On Monday, Jan 13, Clemson and LSU played in the final game of the college football season, the national championship game. Let’s look at what they had to do to get to this point.
LSU, the #1 seed in the CFP, had dominated its schedule up to this point. The Tigers from the bayou have gone 14-0, notching impressive wins over elite teams such as Florida, Georgia, and Alabama. In the playoff semifinal, LSU ran Oklahoma out of the stadium 63-28. LSU also has the nation’s best quarterback and Heisman winner, Joe Burrow. Versus Oklahoma, he was 21-27 for 403 yards and seven touchdowns in the first half. LSU is led by the Louisiana legend Ed Orgeron.
Clemson, the #3 seed, was also 14-0. In the first half of their season, Clemson did not look like the defending national champions. They were struggling at times in the lowly ACC, with Trevor Lawrence throwing uncharacteristic interceptions and Clemson almost losing to UNC. However, the Tigers from South Carolina pulled it together in the second half of the season, looking like a championship-caliber team on their way to a playoff berth where they narrowly beat Ohio State in the semifinal.
The first quarter started with four punts before Clemson drove 67 yards for a touchdown in 5 plays. The teams then traded punts before LSU completed a touchdown drive, accentuated by a 52 yard TD pass from Burrow to Ja’marr Chase. At the end of the first quarter, the teams looked evenly matched, and the game was shaping up to be another classic. Clemson added a field goal to finish their last drive before the end of the first quarter. LSU could not answer, and Clemson drove all the way down the field for another touchdown to go up 17-7. Clemson was in control of the game and looked like they were going to pull off a stunner against a favored #1 seeded opponent, similar to the 2019 championship game. However, this is when Joe Burrow finally got the offense rolling. By the end of the half, the Heisman Trophy winner had cashed in three straight touchdown drives to put LSU up 28-17. He had passed for two and ran for one, and wideout Ja’marr Chase was playing lights out.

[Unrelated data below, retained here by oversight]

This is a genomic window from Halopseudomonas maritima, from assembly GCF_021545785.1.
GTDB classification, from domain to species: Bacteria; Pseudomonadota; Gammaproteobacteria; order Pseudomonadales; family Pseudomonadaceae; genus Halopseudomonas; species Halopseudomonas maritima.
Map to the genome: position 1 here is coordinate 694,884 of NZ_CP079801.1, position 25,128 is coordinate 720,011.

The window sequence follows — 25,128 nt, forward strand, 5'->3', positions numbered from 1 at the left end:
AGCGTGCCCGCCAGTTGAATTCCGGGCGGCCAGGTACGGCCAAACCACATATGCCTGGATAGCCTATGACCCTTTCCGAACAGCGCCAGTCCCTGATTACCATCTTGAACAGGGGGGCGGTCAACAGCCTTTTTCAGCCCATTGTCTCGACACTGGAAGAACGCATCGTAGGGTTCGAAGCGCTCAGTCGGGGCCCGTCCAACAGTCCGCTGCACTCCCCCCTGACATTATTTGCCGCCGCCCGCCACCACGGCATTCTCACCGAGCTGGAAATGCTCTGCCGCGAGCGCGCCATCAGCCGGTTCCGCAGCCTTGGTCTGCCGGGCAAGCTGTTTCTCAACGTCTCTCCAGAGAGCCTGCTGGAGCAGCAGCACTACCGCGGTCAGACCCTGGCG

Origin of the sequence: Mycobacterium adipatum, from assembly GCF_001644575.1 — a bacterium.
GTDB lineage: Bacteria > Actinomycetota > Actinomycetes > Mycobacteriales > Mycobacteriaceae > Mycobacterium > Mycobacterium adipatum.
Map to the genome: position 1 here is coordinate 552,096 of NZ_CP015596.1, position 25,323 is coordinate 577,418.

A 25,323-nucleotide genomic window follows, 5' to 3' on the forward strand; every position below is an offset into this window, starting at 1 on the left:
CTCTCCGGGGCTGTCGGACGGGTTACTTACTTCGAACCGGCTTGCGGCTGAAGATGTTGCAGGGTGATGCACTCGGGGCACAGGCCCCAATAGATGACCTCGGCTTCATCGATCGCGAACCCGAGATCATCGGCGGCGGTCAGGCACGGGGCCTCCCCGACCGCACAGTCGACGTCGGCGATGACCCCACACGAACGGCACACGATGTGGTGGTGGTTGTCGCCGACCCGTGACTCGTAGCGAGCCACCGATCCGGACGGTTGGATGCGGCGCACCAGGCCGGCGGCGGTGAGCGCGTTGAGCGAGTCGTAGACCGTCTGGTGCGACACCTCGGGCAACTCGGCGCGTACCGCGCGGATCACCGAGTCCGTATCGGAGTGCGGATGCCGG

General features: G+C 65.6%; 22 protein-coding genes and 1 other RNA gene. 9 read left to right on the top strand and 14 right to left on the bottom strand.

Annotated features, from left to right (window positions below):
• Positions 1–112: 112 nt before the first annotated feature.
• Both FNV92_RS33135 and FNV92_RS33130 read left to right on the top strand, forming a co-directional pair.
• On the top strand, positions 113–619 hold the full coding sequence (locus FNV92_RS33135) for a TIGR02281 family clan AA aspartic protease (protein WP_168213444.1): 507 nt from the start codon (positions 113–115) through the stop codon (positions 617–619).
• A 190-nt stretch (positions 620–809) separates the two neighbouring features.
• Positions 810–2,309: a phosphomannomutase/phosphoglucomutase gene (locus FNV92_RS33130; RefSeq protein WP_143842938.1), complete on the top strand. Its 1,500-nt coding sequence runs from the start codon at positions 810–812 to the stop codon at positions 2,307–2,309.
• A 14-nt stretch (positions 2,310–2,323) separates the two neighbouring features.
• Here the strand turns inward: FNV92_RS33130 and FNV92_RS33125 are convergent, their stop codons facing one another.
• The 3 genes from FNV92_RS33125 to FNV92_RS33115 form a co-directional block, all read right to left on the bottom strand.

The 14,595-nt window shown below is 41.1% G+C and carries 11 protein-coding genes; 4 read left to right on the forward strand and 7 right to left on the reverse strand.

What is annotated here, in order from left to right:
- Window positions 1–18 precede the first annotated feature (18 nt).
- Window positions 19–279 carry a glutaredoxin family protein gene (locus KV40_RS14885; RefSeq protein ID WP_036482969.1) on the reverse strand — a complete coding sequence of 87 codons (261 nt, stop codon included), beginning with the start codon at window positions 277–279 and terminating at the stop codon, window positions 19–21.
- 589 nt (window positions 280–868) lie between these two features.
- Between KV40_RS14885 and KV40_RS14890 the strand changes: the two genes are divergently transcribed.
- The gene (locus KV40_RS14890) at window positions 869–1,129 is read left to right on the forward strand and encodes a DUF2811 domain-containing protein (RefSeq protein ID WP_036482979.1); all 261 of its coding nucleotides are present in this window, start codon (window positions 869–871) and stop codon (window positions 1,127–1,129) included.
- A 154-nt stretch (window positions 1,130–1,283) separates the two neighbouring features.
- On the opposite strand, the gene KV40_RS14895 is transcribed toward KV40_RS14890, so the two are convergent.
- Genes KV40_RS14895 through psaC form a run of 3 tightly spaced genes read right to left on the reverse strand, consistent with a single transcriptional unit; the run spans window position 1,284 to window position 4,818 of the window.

Clemson had momentum for most of the first half, but LSU started the second half riding the wave of three straight touchdown drives. However, they immediately went three and out and Clemson seized upon the opportunity to swing the game back in their favor. They capitalized on a fifty-yard drive, scored a touchdown and a two-point conversion, and got a field goal away from tying LSU, at 25-28. Clemson would not score again. Joe Burrow led two more touchdown drives, and the orange and white offense sputtered to seal LSU’s perfect season and their national championship.